I covered babirusas recently; you might have noticed. As you’ll know if you read those articles, Meijaard & Groves (2002a, b) argued a few years ago that Babyrousa babyrussa of tradition should actually be split up into several phylogenetic species. Coincidentally, I published an article on lumping vs splitting in extant mega-mammals only a few weeks before Groves et al. (2010) split white rhinos into two phylogenetic species.
Among the most distinctive of the ‘newly recognised’ babirusa species is the Hairy or Golden babirusa. Somewhat ironically, it seems that babirusas of this sort were the first ones that became known to Europeans (or, the first ones that became known to Linnaeus, anyway). Accordingly, this is the type species for the genus Babyrousa: B. babyrussa Linnaeus, 1758. Here’s how I characterised it in the previous article…
B. babyrussa Linnaeus, 1758: a small species, with long, thick body hair and a well developed tail tuft. The common names Golden babirusa and Hairy babirusa have been used lately for this species. The upper canines of males are short and slender and cross the lower canines in lateral view. The upper canines tend to diverge or be subparallel, but they may be weakly convergent. B. babyrussa is from the Sula Islands (east of central Sulawesi) and Buru (just south-east of the Sula Islands). Most workers think that the babirusas were introduced to these islands, and if this is so we don’t know what their true place of origin was. Unfortunately babirusas from the adjacent eastern and south-eastern parts of Sulawesi remain unknown, so it is not possible to test whether or not they are particularly similar to B. babyrussa.
Tet Zoo regular Ivan (aka Hai-Ren) – who, hopefully, who’ll know for his blog The Lazy Lizard’s Tales – was kind enough to send me photos of the stuffed Hairy babirusa on display at the Raffles Museum of Biodiversity Research. As mentioned previously, this male specimen came from Buru and was donated by G. P. Stubbs in 1913. Because the lighting wasn’t so good, the photos were pretty dark (they were shown here). Since then, the museum has moved the exhibits around, and the result is better lighting and better photos. The new photos you see here are the result, and they show the Hairy babirusa specimen in more natural guise.
As you can see, the Hairy or Golden babirusa really does live up to its names. Its fuzzy pelt makes it look quite different from the grey, naked-skinned babirusas we’re more used to: these naked-skinned populations belong to the species B. celebensis. The small tail tuft can also be seen in the photo used above. The upper tusks are short in the specimen shown here; this is apparently typical for this form (a real contrast to B. celebensis, where the upper tusks curl upwards towards the forehead and can be really long).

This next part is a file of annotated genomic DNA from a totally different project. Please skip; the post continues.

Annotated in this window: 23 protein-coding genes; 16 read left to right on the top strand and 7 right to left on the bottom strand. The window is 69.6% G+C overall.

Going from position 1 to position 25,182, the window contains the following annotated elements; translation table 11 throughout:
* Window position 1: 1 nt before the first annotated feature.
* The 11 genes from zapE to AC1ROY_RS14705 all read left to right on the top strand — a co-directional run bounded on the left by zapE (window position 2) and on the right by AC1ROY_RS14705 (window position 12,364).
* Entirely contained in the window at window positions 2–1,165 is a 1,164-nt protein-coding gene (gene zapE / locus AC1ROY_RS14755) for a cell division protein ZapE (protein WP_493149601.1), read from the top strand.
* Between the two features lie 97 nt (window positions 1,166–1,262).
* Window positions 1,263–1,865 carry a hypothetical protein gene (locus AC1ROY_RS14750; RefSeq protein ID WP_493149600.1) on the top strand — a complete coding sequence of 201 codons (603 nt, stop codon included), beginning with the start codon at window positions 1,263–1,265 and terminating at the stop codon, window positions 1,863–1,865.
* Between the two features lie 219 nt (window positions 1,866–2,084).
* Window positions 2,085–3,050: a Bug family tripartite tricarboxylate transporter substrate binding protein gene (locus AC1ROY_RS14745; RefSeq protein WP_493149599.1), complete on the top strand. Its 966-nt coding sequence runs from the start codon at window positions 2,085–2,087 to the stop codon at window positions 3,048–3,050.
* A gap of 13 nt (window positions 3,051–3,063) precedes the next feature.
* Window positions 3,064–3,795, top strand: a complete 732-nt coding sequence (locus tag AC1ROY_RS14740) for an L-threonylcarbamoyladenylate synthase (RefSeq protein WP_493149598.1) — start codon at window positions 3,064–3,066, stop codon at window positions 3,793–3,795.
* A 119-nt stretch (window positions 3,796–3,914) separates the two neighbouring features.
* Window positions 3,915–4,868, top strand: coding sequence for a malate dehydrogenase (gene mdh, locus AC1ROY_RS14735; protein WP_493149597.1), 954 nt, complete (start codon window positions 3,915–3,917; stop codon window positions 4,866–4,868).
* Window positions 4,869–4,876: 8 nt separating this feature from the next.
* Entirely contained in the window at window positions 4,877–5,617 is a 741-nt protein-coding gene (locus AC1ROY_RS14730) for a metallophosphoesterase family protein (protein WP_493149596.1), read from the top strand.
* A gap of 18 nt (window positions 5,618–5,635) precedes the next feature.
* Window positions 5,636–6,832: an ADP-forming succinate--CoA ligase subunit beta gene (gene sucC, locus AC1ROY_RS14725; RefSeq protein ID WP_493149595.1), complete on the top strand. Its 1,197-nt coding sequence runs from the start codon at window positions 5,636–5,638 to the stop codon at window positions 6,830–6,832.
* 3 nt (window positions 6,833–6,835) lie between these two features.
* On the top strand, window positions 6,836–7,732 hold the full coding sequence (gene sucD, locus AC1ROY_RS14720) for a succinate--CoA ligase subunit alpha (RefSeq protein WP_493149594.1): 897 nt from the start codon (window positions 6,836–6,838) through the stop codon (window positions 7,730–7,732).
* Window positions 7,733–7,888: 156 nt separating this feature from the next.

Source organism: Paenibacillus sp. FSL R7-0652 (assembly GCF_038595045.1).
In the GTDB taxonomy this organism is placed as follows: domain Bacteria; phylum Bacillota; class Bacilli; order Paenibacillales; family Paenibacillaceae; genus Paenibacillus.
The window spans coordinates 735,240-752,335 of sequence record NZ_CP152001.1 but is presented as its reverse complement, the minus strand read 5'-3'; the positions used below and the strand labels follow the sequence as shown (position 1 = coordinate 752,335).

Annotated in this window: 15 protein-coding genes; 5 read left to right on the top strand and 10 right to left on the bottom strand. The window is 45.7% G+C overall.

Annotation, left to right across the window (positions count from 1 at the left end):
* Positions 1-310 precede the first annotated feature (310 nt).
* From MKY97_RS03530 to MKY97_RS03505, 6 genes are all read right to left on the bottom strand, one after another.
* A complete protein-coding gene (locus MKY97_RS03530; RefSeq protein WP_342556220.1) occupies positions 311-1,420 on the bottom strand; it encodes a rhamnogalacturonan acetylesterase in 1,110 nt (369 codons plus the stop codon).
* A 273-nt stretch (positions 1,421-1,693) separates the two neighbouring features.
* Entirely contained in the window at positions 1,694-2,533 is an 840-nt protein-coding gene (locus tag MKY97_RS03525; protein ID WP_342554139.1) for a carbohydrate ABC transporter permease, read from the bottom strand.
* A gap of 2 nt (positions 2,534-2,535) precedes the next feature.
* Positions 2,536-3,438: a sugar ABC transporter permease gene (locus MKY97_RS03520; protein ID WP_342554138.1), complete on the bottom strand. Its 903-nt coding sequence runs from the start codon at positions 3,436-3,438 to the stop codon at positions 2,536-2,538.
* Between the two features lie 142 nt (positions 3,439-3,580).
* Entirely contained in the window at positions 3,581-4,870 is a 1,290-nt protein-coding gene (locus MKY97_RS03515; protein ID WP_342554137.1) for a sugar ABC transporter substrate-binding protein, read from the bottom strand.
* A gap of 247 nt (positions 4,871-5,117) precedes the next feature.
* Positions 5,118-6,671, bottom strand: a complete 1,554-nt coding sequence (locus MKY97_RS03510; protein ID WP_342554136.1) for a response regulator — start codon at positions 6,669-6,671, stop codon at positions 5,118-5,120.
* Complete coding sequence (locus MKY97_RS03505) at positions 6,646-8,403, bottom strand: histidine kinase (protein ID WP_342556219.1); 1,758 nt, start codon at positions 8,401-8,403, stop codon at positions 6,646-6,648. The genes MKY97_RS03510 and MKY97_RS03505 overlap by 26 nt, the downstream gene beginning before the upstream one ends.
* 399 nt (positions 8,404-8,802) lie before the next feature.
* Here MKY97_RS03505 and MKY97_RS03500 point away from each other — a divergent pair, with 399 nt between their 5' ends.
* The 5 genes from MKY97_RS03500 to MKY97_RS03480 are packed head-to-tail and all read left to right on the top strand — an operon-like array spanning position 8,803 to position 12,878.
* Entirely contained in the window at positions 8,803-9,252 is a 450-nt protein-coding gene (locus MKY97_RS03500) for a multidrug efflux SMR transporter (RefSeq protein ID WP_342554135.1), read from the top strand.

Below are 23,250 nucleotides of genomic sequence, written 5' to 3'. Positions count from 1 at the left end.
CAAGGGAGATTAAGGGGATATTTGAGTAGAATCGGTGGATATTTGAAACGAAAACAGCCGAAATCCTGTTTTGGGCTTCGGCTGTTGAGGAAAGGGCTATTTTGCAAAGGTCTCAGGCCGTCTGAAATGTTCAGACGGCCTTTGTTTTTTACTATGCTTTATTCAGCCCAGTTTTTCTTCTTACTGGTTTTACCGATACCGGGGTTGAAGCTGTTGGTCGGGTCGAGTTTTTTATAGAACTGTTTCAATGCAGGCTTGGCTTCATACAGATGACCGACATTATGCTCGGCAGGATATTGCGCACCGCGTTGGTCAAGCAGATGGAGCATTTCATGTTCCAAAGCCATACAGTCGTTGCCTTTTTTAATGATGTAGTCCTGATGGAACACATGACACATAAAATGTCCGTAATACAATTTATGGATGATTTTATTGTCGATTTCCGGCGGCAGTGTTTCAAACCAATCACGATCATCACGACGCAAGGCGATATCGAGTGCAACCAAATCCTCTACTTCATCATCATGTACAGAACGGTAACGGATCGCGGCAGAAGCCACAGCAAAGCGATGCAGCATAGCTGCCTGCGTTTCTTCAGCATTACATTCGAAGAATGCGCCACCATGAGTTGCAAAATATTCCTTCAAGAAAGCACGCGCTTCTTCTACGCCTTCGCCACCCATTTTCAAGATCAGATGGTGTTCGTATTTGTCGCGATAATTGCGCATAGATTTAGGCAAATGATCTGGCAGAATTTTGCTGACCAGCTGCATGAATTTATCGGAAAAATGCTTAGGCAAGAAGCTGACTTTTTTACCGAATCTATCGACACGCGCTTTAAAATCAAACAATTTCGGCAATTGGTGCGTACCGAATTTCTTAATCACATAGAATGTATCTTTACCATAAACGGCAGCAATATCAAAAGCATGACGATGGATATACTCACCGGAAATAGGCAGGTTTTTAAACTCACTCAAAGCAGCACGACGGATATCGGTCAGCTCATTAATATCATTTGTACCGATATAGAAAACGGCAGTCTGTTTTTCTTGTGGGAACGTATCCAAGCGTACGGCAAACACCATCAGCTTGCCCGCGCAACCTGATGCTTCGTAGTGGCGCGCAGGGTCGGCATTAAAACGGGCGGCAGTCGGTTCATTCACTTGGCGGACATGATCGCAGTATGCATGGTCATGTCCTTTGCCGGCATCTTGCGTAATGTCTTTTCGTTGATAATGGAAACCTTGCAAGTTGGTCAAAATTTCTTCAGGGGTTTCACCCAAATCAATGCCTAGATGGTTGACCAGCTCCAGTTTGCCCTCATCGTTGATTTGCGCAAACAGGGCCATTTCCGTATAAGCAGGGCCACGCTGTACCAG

This is also a good time to draw attention to the fact that the Raffles Museum of Biodiversity Research is currently raising funds to enable it to expand into a proper natural history museum with more space for public exhibits. Ivan has written about this at The Lazy Lizard’s Tales, and you read more about it at this National University of Singapore site. Everyone interested in tropical natural history really should be familiar with the Raffles Museum of Biodiversity Research: not only does it house interesting and important exhibits like the stuffed Hairy babirusa shown here; it also publishes the very useful Bulletin of the Raffles Museum. All in all, a great institution that needs our support.
The subject of providing support for zoological institutions and the researchers that work in them is very much topical. In an article discussing the description of new monitor lizards from the Philippines (2010 really is becoming ‘Year of the Monitor’), Wolfgang Böhme – vice-director of the Zoological Research Museum Alexander Koenig – draws attention to the fact that “There are too few experts in the world, the education level at universities is declining and the essential knowledge about global biodiversity stands to get lost!”. The current economic climate means that people are not being replaced when they retire*; a direct result is that knowledge about collections is lost, and knowledge about biodiversity and conservation priority suffers as a result. This is not, of course, a new problem, however: people have been saying for years that there are too few biologists for all the organisms out there. It’s difficult to know what to do about this, but we can help by raising awareness.
* Though this has been the case for a while given the poor financial situation many institutions are in.
Many thanks indeed to Hai-Ren for the photos. For previous Tet Zoo articles on babirusas see…
- The deer-pig, the Raksasa, the only living anthracothere… welcome to the world of babirusas
- Are anthracotheres alive and well and living on Sulawesi? No, but it was a nice idea. Babirusas, part II
- What’s with the bizarre curving tusks? Babirusas, part III
- When babirusas fight (babirusas, part IV)
- This little piggy went ploughing (babirusas, part V)
- The many babirusa species (babirusas, part VI)
- Laissez-faire lumping under fire? (babirusas, part VII)
- Babirusas can get impaled by their own teeth: that most sought-after of objects does exist! (babirusas, part VIII)
- The author caricatured. His trusty steed: a babirusa!
- Possibly the world’s first knitted babirusa
Refs – -
Groves, C., Fernando, P, & Robovský, J. 2010. The sixth rhino: a taxonomic re-assessment of the critically endangered northern white rhinoceros. PLoS one 5 (4): e9703. doi:10.1371/journal/pone.0009703
Meijaard, E. & Groves, C. 2002a. Proposal for taxonomic changes within the genus Babyrousa. Asian Wild Pig News 2 (1), 9-10.
Meijaard, E. & Groves, C. (2002). Upgrading three subspecies of babirusa (Babyrousa sp.) to full species level. Asian Wild Pig News, 2 (2), 33-39